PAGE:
Addition of Rigosertib Improves Azacitidine Benefit in Patients With Higher-Risk MDS

June 15, 2019
Virginia Powers, PhD

The combination of rigosertib and azacitidine demonstrated improved response rates over single-agent azacitidine in patients with higher-risk myelodysplastic syndrome, including patients naïve to a hypomethylating (HMA) agent and those who were refractory to HMAs.

Shyamala C. Navada, MD

The combination of rigosertib and azacitidine (Vidaza) demonstrated improved response rates over single-agent azacitidine in patients with higher-risk myelodysplastic syndrome (MDS), including patients naïve to a hypomethylating agent (HMA) and those who were refractory to HMAs, according to findings presented at the at the 2019 European Hematology Association (EHA) Congress.1 The responses following combination treatment were both rapid and durable.

“In HMA-naïve patients, oral rigosertib at doses of 840 mg or more per day, administered with azacitidine, was associated with an overall response rate of 90% and, importantly, a complete response rate of 34%,” commented Shyamala C. Navada, MD, assistant professor of medicine, hematology, and medical oncology, Icahn School of Medicine at Mount Sinai in New York.

Azacitidine represents the current standard first-line therapy in higher-risk MDS where an overall response rate (ORR) of up to 50% has been observed. Since most patients ultimately relapse with successful treatment, different drug combinations have been tested; so far, none have shown a superior response or outcome over azacitidine monotherapy. The lack of efficacy may be explained by limited treatment exposure due to the toxicity that accompanies these combinations.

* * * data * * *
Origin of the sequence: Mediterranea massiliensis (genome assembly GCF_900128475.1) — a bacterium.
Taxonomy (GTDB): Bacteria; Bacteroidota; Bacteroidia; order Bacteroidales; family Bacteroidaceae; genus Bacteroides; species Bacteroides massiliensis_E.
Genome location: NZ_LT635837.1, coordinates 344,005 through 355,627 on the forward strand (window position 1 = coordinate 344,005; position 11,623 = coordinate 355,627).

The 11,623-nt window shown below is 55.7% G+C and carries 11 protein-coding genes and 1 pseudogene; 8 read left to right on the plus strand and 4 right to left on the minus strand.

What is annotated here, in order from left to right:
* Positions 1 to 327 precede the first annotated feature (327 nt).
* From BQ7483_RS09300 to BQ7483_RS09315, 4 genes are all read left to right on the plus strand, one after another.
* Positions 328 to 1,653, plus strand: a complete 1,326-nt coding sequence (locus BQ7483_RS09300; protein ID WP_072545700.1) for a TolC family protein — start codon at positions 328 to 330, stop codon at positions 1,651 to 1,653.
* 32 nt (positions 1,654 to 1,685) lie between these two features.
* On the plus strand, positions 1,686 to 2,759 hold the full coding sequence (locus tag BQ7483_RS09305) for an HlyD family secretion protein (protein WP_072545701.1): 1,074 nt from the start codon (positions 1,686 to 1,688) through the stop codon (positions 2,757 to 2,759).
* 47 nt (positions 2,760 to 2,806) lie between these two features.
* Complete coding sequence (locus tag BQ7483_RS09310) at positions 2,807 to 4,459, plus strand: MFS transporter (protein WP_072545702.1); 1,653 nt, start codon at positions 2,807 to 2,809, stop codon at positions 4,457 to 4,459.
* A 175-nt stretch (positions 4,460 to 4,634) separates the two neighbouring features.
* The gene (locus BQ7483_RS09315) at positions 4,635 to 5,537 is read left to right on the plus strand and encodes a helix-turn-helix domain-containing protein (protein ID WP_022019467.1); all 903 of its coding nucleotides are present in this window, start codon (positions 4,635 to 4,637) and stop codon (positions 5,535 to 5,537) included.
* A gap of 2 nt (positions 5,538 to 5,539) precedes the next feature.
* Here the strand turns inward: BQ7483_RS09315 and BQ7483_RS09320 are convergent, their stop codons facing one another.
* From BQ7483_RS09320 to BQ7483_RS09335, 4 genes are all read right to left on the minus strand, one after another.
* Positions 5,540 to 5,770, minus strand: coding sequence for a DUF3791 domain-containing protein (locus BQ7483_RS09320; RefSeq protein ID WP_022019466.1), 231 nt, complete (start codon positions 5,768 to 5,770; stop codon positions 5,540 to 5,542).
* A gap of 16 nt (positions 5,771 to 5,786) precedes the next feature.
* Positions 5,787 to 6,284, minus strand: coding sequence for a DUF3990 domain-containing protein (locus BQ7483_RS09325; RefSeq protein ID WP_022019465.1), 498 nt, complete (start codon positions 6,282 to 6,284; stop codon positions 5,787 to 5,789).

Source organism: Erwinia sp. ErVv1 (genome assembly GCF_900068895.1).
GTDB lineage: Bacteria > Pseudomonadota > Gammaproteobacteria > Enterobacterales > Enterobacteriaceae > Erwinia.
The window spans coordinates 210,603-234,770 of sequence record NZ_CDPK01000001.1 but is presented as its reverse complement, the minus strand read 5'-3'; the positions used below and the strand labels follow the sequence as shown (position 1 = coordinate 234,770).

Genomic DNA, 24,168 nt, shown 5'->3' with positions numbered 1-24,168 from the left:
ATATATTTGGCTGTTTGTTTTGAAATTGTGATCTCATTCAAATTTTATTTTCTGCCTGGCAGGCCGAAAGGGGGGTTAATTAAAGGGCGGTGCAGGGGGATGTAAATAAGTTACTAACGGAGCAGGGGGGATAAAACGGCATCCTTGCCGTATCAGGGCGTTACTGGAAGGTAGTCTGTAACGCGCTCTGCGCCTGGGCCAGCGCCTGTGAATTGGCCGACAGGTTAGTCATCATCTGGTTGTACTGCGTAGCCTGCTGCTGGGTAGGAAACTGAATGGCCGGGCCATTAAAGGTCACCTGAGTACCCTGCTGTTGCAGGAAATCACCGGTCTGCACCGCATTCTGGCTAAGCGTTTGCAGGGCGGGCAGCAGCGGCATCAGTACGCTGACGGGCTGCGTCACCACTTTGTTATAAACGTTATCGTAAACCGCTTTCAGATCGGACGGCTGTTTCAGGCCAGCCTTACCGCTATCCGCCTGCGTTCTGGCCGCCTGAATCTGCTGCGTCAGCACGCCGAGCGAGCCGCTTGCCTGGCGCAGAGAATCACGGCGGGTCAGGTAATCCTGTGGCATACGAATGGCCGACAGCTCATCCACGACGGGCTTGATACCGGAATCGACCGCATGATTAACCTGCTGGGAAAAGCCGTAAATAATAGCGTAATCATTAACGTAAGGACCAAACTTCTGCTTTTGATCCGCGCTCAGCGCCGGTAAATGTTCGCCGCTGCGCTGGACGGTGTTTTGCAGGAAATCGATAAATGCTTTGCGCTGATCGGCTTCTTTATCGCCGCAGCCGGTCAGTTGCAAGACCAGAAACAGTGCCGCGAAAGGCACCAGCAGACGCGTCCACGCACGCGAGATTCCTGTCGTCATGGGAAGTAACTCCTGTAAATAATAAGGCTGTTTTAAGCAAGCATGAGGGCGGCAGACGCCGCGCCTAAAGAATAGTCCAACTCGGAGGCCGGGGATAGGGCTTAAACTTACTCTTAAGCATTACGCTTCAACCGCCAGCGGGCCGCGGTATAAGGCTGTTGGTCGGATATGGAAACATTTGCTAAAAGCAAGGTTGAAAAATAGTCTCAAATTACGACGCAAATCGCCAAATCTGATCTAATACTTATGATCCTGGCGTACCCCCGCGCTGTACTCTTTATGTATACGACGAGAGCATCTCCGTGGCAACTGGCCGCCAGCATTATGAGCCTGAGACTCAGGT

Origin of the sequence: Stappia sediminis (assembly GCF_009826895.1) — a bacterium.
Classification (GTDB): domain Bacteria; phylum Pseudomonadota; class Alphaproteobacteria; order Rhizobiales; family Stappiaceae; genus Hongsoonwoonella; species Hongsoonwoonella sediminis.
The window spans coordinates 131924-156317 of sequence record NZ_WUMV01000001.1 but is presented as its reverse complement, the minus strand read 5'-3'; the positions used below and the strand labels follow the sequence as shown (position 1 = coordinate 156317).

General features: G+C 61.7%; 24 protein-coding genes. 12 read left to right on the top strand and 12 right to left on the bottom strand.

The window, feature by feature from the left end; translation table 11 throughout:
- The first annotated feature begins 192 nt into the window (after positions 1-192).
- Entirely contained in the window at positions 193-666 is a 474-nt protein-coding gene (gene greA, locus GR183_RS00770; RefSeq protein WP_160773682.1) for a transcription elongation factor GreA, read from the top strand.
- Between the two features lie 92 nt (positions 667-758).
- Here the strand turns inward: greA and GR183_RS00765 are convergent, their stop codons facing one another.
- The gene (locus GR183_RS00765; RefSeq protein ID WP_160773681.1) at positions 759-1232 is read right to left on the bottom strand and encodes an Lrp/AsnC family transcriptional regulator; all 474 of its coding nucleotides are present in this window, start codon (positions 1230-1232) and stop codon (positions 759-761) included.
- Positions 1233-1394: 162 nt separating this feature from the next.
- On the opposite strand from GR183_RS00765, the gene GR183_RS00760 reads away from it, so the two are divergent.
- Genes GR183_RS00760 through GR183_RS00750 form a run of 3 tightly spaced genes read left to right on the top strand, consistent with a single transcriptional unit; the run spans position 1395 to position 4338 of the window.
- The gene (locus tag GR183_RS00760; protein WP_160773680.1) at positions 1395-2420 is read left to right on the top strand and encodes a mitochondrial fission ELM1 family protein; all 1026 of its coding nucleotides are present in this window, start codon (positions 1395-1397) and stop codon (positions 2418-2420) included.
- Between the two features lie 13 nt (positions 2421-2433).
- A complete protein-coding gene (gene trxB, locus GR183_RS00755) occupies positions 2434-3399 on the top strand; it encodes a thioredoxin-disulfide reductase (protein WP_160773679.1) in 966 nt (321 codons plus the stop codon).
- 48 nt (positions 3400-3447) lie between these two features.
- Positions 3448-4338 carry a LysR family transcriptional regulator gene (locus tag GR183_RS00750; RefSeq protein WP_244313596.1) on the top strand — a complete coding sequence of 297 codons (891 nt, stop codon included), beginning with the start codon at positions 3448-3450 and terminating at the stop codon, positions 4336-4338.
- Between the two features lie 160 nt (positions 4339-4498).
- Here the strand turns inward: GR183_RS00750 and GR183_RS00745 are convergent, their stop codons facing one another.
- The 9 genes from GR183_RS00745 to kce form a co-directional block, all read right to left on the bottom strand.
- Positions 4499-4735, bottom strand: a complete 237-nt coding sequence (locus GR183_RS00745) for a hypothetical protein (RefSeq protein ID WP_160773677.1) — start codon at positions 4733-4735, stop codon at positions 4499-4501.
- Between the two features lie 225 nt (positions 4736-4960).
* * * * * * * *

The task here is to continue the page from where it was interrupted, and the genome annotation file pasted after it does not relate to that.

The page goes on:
“Novel combinations that are better tolerated are required to improve the clinical outcome in patients with MDS,” she said.

Rigosertib is a Ras-mimetic that binds the Ras-binding domain in Ras effector proteins thereby inhibiting the PI3K and PLK cellular signaling pathways. In vitro, the combination of rigosertib and azacitidine inhibits growth and induces apoptosis of leukemic cells. Extensive in vitro analysis was done to determine the sequence of administration that provided optimal synergy, which resulted in a schema of 4-week cycles of sole rigosertib administered twice daily prior to the combination followed by single-agent rigosertib and 1 week of no treatment.2

Navada noted that oral rigosertib added to standard-dose azacitidine was well-tolerated by both HMA-naïve and HMA-failure patients with MDS. The combination provided improved efficacy in a phase I/II study with daily doses of rigosertib at 560 mg (morning) and 280 mg (evening). The ORR was 77%, which improved to 88% in HMA-naive patients, and was lowered to 60% in the HMA-failure group. However, an increase in genitourinary (GU) adverse events (AEs) was noted.

Based on the observation that rigosertib at a higher dose of 1120 mg/day provided improved ORR in patients with lower-risk MDS,3 this dose level was investigated in expanded cohorts,4 and subsequent studies using risk-mitigation strategies to reduce GU AEs were done.5

In this phase II trial, patients with MDS were treated with rigosertib at 840 mg or 1120 mg plus standard-dose parenteral azacitidine at 75 mg/m2/day for 7 days starting on day 8. Both cohorts included patients with HMA-naïve and HMA-refractory MDS. The median age of the patients was 69 years (ranges, 42-90) and 59% of patients were male. The IPSS classification was intermediate-1, intermediate-2, high, and unknown in 32%, 35%, 28%, and 4% of patients, respectively. Thirty-five patients had received prior HMA therapy, which consisted of azacitidine in 35%, decitabine in 8%, and both in 4% of patients.